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website-architecture

I’ve helped build websites for various organisations, including some very large, monolithic organisations. There’s one thing that sticks out as the most important thing that you must not do if you hope to have a successful website.

It’s a thing that many senior executives don’t quite understand.

And here it is.

You must not build a website that is all about yourself and your organisation.

Sounds a bit counter-intuitive, right? But it’s not really.

How many sites have you come across that have a page for the Sales Team, a page for the HR Team, a page for the Finance Team, etc, etc?  There are plenty of these sites out there on the web.

A website should not be structured like your internal organisational chart, no matter how logical that might seem to you.

Why?

Because your ‘customers’ – and prospective customers – don’t give a toss about your internal structure. A public website does not exist for the benefit of those inside the organisation.

Despite what your senior execs might think, customers don’t care how professional your board of management looks in the photos on the About Us page. Particularly if the rest of their online experience with you is shitful.

Your website visitors are only interested in one thing: what benefit your organisation can provide to them.

And so it follows that you must build the website for your ‘customers’.



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Your website needs to address your customers’ problems and offer solutions to those problems. Don’t prattle on about how good you are. Your customers do not really care about your organisation; they care about themselves and their own organisation. They don’t want to know that your company was in the BRW Fast 100 ten years ago. They want to know how you can make their lives easier and their organisation better.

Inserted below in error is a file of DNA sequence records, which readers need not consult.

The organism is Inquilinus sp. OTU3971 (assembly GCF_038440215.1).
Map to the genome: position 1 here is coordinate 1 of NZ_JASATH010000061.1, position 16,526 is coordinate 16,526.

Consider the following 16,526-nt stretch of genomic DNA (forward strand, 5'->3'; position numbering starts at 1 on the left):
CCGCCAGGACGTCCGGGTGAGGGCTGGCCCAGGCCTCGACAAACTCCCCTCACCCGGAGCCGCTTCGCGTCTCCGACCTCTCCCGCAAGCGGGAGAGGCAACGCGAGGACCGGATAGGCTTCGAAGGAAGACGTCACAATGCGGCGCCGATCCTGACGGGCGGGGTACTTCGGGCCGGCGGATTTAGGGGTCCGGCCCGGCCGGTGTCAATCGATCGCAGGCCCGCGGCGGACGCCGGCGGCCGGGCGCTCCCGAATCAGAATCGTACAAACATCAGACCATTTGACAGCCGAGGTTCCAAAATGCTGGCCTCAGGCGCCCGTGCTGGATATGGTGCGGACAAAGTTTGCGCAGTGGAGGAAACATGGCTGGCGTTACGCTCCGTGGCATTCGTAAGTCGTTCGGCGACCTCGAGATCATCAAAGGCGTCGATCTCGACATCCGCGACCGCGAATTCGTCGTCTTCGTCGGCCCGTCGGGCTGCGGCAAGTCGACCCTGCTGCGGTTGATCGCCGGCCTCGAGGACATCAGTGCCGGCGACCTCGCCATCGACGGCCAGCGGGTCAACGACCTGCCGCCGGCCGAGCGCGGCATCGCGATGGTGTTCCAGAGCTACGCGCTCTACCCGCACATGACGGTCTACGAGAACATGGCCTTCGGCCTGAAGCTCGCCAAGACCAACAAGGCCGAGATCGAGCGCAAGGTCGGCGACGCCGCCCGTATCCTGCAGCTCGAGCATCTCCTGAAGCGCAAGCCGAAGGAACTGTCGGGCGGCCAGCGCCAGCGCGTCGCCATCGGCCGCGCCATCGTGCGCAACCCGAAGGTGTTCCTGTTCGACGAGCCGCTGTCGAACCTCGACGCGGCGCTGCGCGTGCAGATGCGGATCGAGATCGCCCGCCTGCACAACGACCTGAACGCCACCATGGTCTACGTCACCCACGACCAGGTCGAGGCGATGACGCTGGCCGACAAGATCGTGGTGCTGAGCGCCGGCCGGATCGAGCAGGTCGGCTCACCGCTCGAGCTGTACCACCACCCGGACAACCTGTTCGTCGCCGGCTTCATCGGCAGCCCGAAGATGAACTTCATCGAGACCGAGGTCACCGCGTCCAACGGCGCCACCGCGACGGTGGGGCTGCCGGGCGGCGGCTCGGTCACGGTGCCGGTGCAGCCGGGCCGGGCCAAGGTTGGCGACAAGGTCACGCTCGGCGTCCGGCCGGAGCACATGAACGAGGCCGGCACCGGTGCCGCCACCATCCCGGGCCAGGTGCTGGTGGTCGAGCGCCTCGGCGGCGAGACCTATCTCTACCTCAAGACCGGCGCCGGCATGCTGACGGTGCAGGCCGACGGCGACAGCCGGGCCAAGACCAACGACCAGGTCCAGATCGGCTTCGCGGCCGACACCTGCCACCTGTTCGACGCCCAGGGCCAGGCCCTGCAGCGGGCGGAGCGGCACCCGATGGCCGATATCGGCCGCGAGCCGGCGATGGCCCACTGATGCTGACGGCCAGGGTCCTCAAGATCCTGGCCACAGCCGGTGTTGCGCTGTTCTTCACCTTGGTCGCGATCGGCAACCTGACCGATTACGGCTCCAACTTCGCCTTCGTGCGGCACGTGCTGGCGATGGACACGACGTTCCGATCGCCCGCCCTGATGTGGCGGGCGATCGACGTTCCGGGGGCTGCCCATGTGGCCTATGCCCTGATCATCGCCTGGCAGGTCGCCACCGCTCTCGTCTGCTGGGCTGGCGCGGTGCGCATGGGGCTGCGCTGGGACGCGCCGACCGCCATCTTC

So, when you’re scoping out your new website, put yourself firmly in the shoes of your customer. Come at the problem from a customer-centric standpoint.  If I were Connie Customer, what would I want to see when I landed on XYZ’s home page?  What information and functionality do I want to see at the top level of the website? What would make it easier for me? What compelling reasons are there to do business with this mob and is it clear to me when I first land on this website?

Heck, you might even consider asking a few of your existing customers what they would expect to find on the site.

Go to your website right now. Do a search and find all instances of ‘we’ and ‘our’ and consider getting rid of them in favour of ‘you’ and ‘your’. Even on the ‘About Us’ page – that page isn’t about you either, it’s about how you can help your customers solve their problems.

Stop talking about yourself. Start talking about your customers’ problems – and the solutions to those problems.

On that note, I’m off to tend to my ‘About Clayton’ page…

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